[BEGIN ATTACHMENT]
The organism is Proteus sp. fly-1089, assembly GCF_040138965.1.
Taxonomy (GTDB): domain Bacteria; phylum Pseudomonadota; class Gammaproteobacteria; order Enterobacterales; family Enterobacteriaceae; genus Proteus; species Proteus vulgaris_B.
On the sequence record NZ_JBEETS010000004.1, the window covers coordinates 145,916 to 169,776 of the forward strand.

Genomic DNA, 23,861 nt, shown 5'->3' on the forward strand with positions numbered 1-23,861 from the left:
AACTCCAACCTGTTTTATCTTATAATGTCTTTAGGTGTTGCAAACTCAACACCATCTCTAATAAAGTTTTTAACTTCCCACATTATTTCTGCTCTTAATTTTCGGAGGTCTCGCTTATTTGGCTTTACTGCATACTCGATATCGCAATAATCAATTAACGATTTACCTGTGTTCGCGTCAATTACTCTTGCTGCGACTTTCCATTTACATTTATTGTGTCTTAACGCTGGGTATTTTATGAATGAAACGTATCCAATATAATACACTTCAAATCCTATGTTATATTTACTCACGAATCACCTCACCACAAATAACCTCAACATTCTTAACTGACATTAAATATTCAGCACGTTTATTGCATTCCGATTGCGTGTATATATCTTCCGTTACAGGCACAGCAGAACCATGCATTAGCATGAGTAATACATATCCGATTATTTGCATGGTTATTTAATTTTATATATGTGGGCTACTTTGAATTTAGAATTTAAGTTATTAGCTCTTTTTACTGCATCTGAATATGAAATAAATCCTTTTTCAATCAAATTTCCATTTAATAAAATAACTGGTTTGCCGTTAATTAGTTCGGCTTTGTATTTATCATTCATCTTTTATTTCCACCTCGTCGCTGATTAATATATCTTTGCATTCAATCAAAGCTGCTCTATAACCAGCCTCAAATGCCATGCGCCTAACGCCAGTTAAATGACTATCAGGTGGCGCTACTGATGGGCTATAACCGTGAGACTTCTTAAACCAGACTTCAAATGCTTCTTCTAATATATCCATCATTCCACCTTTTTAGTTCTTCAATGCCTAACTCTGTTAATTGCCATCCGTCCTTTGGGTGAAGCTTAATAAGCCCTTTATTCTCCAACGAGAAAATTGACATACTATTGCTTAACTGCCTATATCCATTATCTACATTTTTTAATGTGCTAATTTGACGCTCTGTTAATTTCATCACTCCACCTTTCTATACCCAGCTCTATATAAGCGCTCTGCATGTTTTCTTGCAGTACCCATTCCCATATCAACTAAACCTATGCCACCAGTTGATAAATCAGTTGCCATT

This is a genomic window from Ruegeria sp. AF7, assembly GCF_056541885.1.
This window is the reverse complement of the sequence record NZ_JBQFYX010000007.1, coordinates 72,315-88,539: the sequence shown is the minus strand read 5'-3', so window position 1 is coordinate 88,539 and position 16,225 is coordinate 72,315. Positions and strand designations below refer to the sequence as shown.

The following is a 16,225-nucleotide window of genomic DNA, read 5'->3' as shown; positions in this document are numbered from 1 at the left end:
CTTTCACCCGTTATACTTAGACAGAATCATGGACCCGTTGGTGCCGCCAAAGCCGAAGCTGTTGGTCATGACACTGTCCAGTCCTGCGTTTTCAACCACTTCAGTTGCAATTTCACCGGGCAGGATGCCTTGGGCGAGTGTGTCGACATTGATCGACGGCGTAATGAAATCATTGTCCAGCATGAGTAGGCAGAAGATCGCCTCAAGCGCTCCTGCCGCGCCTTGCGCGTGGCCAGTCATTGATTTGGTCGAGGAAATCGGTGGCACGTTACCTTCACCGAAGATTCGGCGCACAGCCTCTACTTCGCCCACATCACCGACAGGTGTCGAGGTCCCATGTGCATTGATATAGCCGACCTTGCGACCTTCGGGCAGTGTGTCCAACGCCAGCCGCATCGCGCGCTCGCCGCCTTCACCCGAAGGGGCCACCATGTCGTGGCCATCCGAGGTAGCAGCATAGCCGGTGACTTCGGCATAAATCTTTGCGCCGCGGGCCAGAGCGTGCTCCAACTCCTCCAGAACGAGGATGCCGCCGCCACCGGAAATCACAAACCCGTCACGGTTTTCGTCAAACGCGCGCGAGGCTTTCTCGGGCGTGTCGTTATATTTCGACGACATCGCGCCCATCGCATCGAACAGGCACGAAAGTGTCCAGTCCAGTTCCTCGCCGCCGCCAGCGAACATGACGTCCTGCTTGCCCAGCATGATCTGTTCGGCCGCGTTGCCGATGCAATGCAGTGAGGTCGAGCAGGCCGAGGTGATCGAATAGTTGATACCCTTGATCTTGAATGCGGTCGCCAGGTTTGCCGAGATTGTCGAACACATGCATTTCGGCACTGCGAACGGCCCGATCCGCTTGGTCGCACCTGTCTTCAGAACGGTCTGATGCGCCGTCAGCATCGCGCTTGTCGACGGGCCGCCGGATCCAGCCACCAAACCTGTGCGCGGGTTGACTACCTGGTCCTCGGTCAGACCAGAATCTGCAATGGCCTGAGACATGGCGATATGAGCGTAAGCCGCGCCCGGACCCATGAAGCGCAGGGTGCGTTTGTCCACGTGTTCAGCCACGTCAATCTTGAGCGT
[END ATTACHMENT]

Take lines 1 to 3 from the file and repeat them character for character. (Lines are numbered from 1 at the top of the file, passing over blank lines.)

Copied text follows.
The organism is Proteus sp. fly-1089, assembly GCF_040138965.1.
Taxonomy (GTDB): domain Bacteria; phylum Pseudomonadota; class Gammaproteobacteria; order Enterobacterales; family Enterobacteriaceae; genus Proteus; species Proteus vulgaris_B.
On the sequence record NZ_JBEETS010000004.1, the window covers coordinates 145,916 to 169,776 of the forward strand.